Lee R. Bobker
Lee Robert Bobker (July 19, 1925 – December 28, 1999) was an American writer, film director and producer, primarily known for his documentary films. He was nominated for three Academy Awards and one Emmy.
Life and career
Bobker was born in Belle Harbor, in Queens, New York. He began to work as a director and producer of documentary films in the late 1950s. He made a film for the Peabody Coal Company that was "an apology for coal mining" and directed All the Way Home, a film written by Muriel Rukeyser about the community reaction when a white homeowner in an all-white area decides to sell his house to a black family. In 1958, he made the documentary, Psychiatric Nursing, which was nominated for an Academy Award for Documentary Feature in 1958.
In 1966, he made The Odds Against about the correctional system with Helen Kristt Radin. It was nominated for an Oscar in 1966 for an Academy Award for Documentary Short Subject. His film The Revolving Door was nominated in 1968 for best documentary short film. Bobker's The First Amendment, produced for the American Library Association, was about censorship.
Bobker's PBS television series I, Leonardo, which starred Frank Langella as Leonardo da Vinci, was nominated for an Emmy award. Chandler Knowles and Radin were co-producers with Bobker on the 1983 series. In the early 1990s, Bobker began working in cable television and made the documentary Isaac Stern, a Life, which was critically acclaimed. Bobker won acclaim at both national and international film festivals, collecting hundreds of awards.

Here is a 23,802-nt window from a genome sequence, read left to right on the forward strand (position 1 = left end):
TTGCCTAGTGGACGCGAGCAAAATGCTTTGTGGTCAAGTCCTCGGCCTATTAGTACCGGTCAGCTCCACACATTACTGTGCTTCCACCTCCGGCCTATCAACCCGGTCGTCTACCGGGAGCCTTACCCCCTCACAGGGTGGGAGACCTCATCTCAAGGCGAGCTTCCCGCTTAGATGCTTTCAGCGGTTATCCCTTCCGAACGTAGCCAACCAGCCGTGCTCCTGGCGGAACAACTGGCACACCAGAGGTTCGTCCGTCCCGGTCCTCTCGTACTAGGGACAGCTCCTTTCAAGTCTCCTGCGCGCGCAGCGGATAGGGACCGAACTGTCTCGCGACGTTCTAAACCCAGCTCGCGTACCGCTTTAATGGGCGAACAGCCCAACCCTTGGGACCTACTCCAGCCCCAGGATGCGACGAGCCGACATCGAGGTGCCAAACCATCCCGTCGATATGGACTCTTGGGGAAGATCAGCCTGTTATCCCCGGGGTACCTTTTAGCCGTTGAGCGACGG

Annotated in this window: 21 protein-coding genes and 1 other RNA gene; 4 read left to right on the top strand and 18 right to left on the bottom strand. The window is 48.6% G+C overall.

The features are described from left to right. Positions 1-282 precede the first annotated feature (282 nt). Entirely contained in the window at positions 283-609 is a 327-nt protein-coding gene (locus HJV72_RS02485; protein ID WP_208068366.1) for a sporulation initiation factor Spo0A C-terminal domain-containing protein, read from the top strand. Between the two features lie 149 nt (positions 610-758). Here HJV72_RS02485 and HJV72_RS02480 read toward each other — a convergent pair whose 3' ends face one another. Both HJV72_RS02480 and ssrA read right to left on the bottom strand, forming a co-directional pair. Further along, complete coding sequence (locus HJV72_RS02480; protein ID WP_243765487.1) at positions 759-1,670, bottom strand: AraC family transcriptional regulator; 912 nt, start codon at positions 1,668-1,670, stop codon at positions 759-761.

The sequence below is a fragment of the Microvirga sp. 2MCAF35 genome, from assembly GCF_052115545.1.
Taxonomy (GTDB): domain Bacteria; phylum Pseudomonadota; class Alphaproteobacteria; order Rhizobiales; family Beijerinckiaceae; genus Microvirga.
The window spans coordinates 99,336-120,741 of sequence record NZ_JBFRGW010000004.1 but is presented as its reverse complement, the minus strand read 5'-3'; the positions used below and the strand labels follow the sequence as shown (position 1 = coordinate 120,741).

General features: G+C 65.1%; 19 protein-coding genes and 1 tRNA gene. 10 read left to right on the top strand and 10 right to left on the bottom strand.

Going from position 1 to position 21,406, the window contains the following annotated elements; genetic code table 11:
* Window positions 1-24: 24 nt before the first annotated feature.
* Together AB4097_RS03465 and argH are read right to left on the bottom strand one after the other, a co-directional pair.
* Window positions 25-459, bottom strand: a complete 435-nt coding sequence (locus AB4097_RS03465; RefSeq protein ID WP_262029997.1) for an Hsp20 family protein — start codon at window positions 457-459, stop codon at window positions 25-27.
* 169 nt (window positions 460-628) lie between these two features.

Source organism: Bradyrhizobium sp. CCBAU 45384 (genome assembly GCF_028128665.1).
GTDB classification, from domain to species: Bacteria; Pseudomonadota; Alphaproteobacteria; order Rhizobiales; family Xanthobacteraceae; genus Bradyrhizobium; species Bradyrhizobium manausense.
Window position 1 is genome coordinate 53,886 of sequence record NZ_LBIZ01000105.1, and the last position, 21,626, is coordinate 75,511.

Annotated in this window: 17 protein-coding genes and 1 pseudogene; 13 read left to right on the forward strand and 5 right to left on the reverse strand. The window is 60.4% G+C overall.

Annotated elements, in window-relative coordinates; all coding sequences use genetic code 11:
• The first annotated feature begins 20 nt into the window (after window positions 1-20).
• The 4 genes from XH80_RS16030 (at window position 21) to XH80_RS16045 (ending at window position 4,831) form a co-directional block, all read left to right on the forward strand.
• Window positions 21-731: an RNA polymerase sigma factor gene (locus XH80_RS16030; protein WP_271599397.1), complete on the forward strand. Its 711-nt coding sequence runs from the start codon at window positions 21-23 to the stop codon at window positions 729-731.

Bobker wrote two textbooks about filmmaking and aesthetics and contributed to professional periodicals, as well as other publications.
Mr. Bobker is survived by his wife, Kate Gene Russell; two daughters, Gene Spieler, and Laurie Mahler; a son, Dr. Daniel Bobker; and seven grandchildren, including Matthew Spieler, Susanna Spieler, Kayla Mahler, Adam Mahler, Alissa Mahler, Hannah Bobker, and Andrew Bobker. His wife Kate is the sister of stock analyst Richard Russell.
- Lee R. Bobker, Elements of Film (1971)
- Lee R. Bobker, Making Movies: From Script to Screen (1973)
- Wolfgang Saxon, "Lee Robert Bobker, 74, Filmmaker Who Also Taught and Wrote About His Craft" The New York Times (January 30, 2000). Retrieved March 14, 2011
- Peter Lev, The Fifties: Transforming the Screen 1950-1959 Scribd.com History of the American Cinema, Vol. 7, pp. 268 and 275. Retrieved March 14, 2011
- Psychiatric Nursing The New York Times. March 14, 2011
- The Odds Against The New York Times. Retrieved March 14, 2011